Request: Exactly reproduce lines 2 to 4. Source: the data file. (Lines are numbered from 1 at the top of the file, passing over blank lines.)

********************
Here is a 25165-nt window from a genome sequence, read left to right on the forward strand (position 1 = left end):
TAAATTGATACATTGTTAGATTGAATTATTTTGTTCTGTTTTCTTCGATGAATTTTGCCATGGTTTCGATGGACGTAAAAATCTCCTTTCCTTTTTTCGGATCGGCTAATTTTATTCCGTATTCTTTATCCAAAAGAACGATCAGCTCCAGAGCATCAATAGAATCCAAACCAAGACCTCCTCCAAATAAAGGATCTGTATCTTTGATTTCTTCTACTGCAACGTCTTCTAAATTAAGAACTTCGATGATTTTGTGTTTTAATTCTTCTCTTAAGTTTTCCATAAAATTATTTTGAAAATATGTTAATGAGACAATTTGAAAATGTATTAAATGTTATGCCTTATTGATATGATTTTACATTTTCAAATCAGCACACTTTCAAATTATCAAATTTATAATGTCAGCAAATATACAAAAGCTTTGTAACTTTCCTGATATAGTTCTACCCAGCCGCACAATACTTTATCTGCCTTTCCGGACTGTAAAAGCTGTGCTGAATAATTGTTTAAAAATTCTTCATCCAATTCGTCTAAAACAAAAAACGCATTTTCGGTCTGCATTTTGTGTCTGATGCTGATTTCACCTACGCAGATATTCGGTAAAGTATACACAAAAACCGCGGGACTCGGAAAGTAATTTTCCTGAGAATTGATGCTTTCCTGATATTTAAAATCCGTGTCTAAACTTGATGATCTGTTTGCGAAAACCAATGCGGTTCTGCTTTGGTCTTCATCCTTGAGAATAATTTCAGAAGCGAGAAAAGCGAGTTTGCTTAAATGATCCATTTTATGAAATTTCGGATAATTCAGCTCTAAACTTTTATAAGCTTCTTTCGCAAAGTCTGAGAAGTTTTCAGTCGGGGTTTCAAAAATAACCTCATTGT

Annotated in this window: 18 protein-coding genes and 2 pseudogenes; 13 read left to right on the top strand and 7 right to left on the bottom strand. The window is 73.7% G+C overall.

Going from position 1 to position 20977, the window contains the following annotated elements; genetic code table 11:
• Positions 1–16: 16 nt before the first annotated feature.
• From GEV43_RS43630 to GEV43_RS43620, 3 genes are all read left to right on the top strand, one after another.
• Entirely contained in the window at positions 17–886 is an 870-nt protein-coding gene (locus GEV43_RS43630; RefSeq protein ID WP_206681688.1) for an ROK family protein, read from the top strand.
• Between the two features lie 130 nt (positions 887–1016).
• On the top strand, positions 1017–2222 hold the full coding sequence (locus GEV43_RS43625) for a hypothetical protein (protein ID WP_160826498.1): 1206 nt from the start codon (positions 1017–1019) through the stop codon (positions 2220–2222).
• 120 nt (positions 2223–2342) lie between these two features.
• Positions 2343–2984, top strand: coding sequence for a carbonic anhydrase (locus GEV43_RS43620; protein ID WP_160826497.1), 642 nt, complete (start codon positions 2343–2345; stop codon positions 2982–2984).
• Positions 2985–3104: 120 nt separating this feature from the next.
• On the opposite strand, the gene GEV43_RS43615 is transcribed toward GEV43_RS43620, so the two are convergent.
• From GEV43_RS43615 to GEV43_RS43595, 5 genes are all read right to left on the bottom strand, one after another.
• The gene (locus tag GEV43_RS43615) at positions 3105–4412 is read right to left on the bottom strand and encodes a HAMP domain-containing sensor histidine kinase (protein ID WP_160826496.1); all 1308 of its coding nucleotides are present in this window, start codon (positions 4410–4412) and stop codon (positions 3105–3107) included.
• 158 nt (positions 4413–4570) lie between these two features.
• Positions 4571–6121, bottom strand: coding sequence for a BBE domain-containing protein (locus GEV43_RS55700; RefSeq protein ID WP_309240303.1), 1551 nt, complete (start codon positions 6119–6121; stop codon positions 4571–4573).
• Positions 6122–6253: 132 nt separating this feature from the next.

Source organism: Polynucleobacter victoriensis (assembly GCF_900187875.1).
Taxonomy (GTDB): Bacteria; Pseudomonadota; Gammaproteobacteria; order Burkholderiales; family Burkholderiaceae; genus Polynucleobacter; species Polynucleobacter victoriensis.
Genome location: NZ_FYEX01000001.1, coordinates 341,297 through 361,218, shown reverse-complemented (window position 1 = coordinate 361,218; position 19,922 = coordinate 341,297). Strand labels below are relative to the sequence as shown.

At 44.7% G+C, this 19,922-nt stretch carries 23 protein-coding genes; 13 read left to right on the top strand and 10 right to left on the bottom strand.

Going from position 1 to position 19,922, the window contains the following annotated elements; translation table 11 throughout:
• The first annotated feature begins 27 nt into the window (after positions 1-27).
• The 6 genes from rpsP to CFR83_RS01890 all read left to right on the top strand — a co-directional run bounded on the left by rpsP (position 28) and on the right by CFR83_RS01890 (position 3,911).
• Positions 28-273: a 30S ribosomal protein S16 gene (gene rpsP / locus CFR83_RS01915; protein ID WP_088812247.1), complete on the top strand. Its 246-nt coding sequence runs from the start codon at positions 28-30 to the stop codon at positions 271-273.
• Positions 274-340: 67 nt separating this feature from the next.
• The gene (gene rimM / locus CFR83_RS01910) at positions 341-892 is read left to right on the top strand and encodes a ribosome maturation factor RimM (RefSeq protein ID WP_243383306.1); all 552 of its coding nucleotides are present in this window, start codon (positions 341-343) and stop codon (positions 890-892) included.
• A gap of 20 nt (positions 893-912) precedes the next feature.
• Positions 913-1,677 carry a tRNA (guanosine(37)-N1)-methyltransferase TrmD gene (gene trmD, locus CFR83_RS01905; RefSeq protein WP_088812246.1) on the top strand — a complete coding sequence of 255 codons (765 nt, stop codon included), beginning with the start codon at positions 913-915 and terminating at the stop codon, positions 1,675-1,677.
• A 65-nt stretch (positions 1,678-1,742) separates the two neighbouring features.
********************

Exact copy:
TAAATTGATACATTGTTAGATTGAATTATTTTGTTCTGTTTTCTTCGATGAATTTTGCCATGGTTTCGATGGACGTAAAAATCTCCTTTCCTTTTTTCGGATCGGCTAATTTTATTCCGTATTCTTTATCCAAAAGAACGATCAGCTCCAGAGCATCAATAGAATCCAAACCAAGACCTCCTCCAAATAAAGGATCTGTATCTTTGATTTCTTCTACTGCAACGTCTTCTAAATTAAGAACTTCGATGATTTTGTGTTTTAATTCTTCTCTTAAGTTTTCCATAAAATTATTTTGAAAATATGTTAATGAGACAATTTGAAAATGTATTAAATGTTATGCCTTATTGATATGATTTTACATTTTCAAATCAGCACACTTTCAAATTATCAAATTTATAATGTCAGCAAATATACAAAAGCTTTGTAACTTTCCTGATATAGTTCTACCCAGCCGCACAATACTTTATCTGCCTTTCCGGACTGTAAAAGCTGTGCTGAATAATTGTTTAAAAATTCTTCATCCAATTCGTCTAAAACAAAAAACGCATTTTCGGTCTGCATTTTGTGTCTGATGCTGATTTCACCTACGCAGATATTCGGTAAAGTATACACAAAAACCGCGGGACTCGGAAAGTAATTTTCCTGAGAATTGATGCTTTCCTGATATTTAAAATCCGTGTCTAAACTTGATGATCTGTTTGCGAAAACCAATGCGGTTCTGCTTTGGTCTTCATCCTTGAGAATAATTTCAGAAGCGAGAAAAGCGAGTTTGCTTAAATGATCCATTTTATGAAATTTCGGATAATTCAGCTCTAAACTTTTATAAGCTTCTTTCGCAAAGTCTGAGAAGTTTTCAGTCGGGGTTTCAAAAATAACCTCATTGT

Annotated in this window: 18 protein-coding genes and 2 pseudogenes; 13 read left to right on the top strand and 7 right to left on the bottom strand. The window is 73.7% G+C overall.

Going from position 1 to position 20977, the window contains the following annotated elements; genetic code table 11: